Million rain over mini-reactor for spent nuclear fuel


The Canadian government is investing just over SEK 380 million to support the development of small and modular nuclear reactors. Most of the money goes to the company Moltex Energy.

Canada has long had a keen eye for nuclear power in general and for so-called SMRs, small and modular reactors in particular.

Now announces the country an investment of just over 56 million Canadian dollars, just over 380 million Swedish kronor, to support the development of small and modular reactors.

Most of the money, just over 50 Canadian million, goes to Moltex Energy, a British-Canadian company that plans to build an SMR facility in New Brunswick on Canada’s east coast. The goal is a 300 MW plant that will be connected to the electricity grid in the early 2030s.

The company is developing a technology called a stable salt reactor, SSR, which will be able to reuse nuclear fuel that has already been used in existing nuclear power plants once. The Government states that the technology has the potential to reduce the storage need for spent nuclear fuel.

Series production in factory

Like several other SMR concepts that are under development, the Moltex reactor will have several passive safety features. For example, the fission reaction should slow down as the temperature rises, making the system self-damping. In addition, the reactor must operate at atmospheric pressure instead of under high pressure and the most dangerous fission products get stuck in the fuel and must not be able to be released into the air.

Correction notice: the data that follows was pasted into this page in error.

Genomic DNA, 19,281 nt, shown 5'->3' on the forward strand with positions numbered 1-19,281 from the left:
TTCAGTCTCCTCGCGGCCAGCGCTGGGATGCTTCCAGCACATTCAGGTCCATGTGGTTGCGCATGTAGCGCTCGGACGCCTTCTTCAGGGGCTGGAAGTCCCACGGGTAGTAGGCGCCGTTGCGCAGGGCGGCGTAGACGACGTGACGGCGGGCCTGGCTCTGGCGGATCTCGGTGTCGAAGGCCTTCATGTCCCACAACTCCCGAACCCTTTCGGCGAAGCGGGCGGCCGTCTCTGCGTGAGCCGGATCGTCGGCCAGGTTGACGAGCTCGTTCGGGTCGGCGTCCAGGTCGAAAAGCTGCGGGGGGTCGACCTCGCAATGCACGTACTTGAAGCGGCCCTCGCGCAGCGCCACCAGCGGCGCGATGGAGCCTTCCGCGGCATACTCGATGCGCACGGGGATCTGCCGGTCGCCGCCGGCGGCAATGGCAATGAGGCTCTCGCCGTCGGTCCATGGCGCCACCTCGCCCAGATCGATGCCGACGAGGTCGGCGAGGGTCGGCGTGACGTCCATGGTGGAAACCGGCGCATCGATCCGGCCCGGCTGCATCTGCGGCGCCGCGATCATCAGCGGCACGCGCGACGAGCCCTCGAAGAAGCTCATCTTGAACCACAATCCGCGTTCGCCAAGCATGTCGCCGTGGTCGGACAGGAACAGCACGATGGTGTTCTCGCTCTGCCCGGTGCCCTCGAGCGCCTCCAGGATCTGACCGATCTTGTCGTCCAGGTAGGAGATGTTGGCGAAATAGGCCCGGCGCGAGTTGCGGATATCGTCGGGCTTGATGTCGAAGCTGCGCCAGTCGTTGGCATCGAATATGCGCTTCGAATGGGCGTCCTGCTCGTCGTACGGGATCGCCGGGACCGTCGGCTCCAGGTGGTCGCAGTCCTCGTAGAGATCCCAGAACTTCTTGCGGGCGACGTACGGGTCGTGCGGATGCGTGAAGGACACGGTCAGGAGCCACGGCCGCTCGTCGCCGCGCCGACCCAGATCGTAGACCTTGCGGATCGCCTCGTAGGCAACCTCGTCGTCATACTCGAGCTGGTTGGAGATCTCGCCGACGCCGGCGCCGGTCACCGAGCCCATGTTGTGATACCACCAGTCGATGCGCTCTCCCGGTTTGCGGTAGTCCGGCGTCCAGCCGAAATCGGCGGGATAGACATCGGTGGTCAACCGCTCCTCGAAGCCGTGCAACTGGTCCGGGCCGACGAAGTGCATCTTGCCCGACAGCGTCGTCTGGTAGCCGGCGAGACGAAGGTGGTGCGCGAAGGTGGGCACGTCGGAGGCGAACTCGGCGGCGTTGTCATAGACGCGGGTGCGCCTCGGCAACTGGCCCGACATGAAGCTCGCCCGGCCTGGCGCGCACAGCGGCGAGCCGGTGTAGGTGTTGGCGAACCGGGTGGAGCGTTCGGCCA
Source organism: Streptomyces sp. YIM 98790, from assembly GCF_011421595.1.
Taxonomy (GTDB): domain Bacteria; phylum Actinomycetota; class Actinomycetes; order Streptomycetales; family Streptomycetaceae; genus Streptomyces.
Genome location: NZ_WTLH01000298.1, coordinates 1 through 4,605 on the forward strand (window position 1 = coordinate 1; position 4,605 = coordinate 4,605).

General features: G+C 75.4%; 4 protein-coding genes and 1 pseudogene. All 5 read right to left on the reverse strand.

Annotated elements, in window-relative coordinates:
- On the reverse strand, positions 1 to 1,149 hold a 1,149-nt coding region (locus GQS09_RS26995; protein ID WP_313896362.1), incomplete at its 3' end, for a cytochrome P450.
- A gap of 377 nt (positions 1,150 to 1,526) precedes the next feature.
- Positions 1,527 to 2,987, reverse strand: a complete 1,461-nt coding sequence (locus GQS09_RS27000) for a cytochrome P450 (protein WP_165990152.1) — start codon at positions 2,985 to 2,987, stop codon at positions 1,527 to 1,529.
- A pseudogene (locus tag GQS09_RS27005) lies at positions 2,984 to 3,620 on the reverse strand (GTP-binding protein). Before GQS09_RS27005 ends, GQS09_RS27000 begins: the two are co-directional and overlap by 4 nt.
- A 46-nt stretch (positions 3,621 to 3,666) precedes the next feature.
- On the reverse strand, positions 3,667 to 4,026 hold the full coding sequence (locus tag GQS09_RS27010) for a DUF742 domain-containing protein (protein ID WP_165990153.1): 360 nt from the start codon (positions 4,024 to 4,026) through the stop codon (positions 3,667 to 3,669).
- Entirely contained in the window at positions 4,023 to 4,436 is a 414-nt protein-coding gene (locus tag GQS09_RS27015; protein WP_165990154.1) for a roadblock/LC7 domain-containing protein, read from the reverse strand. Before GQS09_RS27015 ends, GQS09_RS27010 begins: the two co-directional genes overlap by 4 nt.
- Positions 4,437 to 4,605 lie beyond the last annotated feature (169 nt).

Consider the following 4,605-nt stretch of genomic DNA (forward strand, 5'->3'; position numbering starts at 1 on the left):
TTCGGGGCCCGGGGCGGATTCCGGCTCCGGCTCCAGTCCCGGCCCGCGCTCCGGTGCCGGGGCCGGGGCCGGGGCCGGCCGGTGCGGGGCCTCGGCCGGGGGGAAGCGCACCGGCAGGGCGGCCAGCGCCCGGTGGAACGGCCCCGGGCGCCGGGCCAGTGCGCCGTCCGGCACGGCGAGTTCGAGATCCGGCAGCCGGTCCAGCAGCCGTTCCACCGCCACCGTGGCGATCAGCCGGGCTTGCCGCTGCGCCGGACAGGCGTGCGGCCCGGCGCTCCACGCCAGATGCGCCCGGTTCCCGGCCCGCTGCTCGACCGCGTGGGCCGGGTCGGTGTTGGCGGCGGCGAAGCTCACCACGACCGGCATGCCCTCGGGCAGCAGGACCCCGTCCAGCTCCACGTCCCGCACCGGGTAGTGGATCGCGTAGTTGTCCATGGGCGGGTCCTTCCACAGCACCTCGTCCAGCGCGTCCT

Small and modular reactors are seen by many in the nuclear power industry as a new future for the energy sector. By small reactors being mass-produced in the factory and then assembled on site, the hope is that the plants will be cheaper and faster to build.

The idea is that the reactors will have a modular design, so that several units can be connected and thus match the need.

Skip the prototype in Oskarshamn

Moltex Energy believes that their SSR concept is cheaper than both other SMR concepts and coal or gas power plants with a corresponding installed capacity.

The money from the government will be used by the company to further develop the concept and validate certain assumptions, writes Moltex Energy in a press release.

The energy company NB Power, which will prepare the site for the Moltex reactor, and the University of New Brunswick will also be awarded funding from the government.

In Sweden, the company Blykalla, spun off from KTH, is developing a lead-cooled reactor that is included in the SMR genre. The company hopes to build a research prototype in Oskarshamn and has applied for money for the purpose together with the energy company Uniper.


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